The beta tab of an Area 51 proposal contains the criteria for considering a beta site healthy:

  • 15 questions per day on average
  • 90% answered
  • 150 users with 200+ rep
  • 10 users with 2,000+ rep
  • 5 users with 3,000+ rep
  • 2.5 answers per question
  • 1,500 visits per day

However, as the Robert Cartaino's answer to my question (Are there any clear and objective criteria when the public beta site will graduate? states), this is not enough. There are more fuzzy factors taken into account, before deciding, if the site has a chance of succeeding.

So I propose, that we should sit down and try to objectivise that fuzzy criteria and turn them in some numbers. In fact, this is what happens in the minds of SE team, it's only not yet written.

For example, the question states the problem with the possible lack of users with moderator privileges after changing from beta to graduate site. That means, that the requirements from Area51 are too loose. We need more people with close privileges (>3000) and at least a few ones with access to moderator tools (>10000).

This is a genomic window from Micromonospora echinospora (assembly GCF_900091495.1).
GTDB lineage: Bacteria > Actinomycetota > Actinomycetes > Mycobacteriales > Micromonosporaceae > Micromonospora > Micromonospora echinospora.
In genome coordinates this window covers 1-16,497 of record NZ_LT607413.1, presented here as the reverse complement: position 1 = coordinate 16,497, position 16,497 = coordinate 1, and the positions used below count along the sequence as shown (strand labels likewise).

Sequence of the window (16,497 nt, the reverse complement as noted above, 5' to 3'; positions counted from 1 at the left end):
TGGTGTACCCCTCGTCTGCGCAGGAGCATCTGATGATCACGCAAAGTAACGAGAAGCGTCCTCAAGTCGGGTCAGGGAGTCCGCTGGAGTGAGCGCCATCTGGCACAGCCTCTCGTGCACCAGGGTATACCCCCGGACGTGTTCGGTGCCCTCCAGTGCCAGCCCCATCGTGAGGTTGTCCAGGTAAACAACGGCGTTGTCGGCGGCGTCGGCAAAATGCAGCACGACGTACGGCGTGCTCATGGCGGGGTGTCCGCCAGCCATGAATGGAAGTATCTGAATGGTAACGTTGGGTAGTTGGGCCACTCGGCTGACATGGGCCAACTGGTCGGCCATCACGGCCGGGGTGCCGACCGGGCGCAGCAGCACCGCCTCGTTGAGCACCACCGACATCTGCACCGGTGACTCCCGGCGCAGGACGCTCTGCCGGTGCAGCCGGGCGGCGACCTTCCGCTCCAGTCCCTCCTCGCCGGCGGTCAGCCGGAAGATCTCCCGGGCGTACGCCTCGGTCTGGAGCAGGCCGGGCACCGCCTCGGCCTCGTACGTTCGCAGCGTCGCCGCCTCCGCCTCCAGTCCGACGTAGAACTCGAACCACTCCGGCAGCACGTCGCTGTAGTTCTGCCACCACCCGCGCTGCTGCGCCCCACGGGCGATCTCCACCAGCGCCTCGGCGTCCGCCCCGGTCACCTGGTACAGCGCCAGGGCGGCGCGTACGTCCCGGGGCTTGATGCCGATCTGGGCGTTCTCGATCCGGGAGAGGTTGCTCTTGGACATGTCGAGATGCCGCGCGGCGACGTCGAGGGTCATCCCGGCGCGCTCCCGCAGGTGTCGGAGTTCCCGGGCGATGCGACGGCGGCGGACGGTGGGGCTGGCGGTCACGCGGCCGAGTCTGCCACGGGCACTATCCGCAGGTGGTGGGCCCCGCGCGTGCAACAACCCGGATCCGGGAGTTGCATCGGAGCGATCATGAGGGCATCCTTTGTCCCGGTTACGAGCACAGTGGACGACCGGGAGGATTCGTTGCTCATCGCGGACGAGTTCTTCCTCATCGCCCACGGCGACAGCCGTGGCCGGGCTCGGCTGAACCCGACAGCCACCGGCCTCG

Another factor is the gross size of the site, which makes the critical mass. We could be inspired by Generalist badge criteria, which require at least 40 tags with at least 200 questions in each in order to grand that badge. Maybe 40 tags with 100 questions is too much as graduate criteria, but how about at least 20 with 100 questions?

Anyway, I think there's enough SE sites to sum up the experiences and write out the common problems with beta sites and with sites that should become graduated. Writing clear criteria for graduation would not only make the whole process more transparent, but what's more important, they would become the guidelines for each beta community, saying what should we work on to help our children grow up.